Scientist, brass instrument player, sci-fi enthusiast, dad, proud Cornishman, dean of the Dalhousie University’s faculty of agriculture. David Gray is a man of many identities.
Now a resident of Valley, Colchester County, Gray grew up in the U.K. just outside of Truro, the capital city of Cornwall.
His post-secondary education began with a degree in marine biology from Bangor University. For his PhD in zoology with Rhodes University, he flew to South Africa where he later taught at the University of the Western Cape for five years. There, he met his wife, Janine (and received a tarantula bite while sleeping under the stars).
Gray's career has taken him across the globe in a variety of positions from teaching, to fellowship, principal and director roles at higher-learning institutions, including University of the West of England, Buxon College, Shetland Colleges, University of Hong Kong and the University of Darby.
When Gray heard about Dalhousie University’s merger with the Nova Scotia Agricultural College in Bible Hill in 2012, “all the stars started aligning,” he said because of his experience in satellite campuses and the opportunity to be closer to his brother, a professor of chemistry at the University of New Brunswick in Saint John.
Gray and his brother are the first generation of their family to attend university. Janine is also an instructor at Dal AC while twin daughters Rebecca and Emma are in their fourth year of study. Youngest daughter, Bethan, intends to join in 2021.
His time as dean has not been without its trials, however, following two major fires at the campus along with the challenges posed by the COVID pandemic.
“I always jokingly say that sometime in the future, when people are reading the history of the AC, and they get to my chapter, they're going to wonder what on earth happened,” he said.
But Gray said he loves the attitude, resilience and pride of “Aggies” and driving into the campus which he describes as a “botanical garden.” Although COVID has taken away the hands-on approach Aggies love about agriculture, he's trying to keep things spirited through online posts. This includes his monthly trivia and "dad jokes" on social media.
Although his family misses the sharpness of English cheddar cheese, Gray said his daughters took to Nova Scotia like “ducks to water.” And the beautiful ocean views remind him of where he grew up, while the amenities in Truro seem like a metropolis compared to where they last lived in Shetland, Scotland.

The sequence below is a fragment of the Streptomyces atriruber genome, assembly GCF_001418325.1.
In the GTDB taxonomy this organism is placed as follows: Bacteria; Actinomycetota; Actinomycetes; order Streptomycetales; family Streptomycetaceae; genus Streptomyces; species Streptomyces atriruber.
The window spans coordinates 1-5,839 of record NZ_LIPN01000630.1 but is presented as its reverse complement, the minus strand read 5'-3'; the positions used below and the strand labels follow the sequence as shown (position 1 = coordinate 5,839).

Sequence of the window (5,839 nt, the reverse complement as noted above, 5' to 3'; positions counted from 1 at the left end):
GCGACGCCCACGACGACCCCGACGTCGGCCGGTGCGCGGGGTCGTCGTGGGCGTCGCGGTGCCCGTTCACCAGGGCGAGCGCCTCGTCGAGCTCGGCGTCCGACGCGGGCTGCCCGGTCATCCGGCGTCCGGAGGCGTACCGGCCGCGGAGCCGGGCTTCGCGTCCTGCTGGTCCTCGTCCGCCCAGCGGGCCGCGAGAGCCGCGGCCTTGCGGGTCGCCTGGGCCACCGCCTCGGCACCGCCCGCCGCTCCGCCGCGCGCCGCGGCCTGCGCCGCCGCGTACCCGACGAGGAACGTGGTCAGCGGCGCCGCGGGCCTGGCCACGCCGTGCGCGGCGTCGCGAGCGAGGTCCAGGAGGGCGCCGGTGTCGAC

“You don't have to go very far and, actually, just enjoy the wildlife, just enjoy nature, in its unspoiled splendour.”
Gray participated in our question and answer session:
Who do you follow on social media?
I’m on Twitter, which my students and daughters tell me is a platform for “old people”. I really like sci-fi, so I tend to follow people from series like Star Trek, Firefly, Agents of Shield, The Mandalorian, etc.
What would people be surprised to learn about you?
I play a number of musical instruments and I have a tarantula bite on my tummy.
What’s the hardest thing you’ve ever done?
The final years of high school were incredibly hard and stressful. Plus, I found the (Cambridge International) A-level syllabus to be really boring and not designed with the learner in mind at all. it wasn’t fun to learn, which has really driven my teaching philosophy ever since. I work hard to make learning enjoyable for my students.
How do you like to relax?
Playing music and I also like to make models. Each year my youngest daughter and I choose a model to build together and I take some time off work and we sit down and build the model and chat. Last year we chose the Black Pearl from Pirates of the Caribbean … this year it was USS Voyager from Star Trek.
What is your greatest fear?
What is your most treasured possession?
I’d say my children, but they aren’t a "possession", so I’d have to go with … my tuba.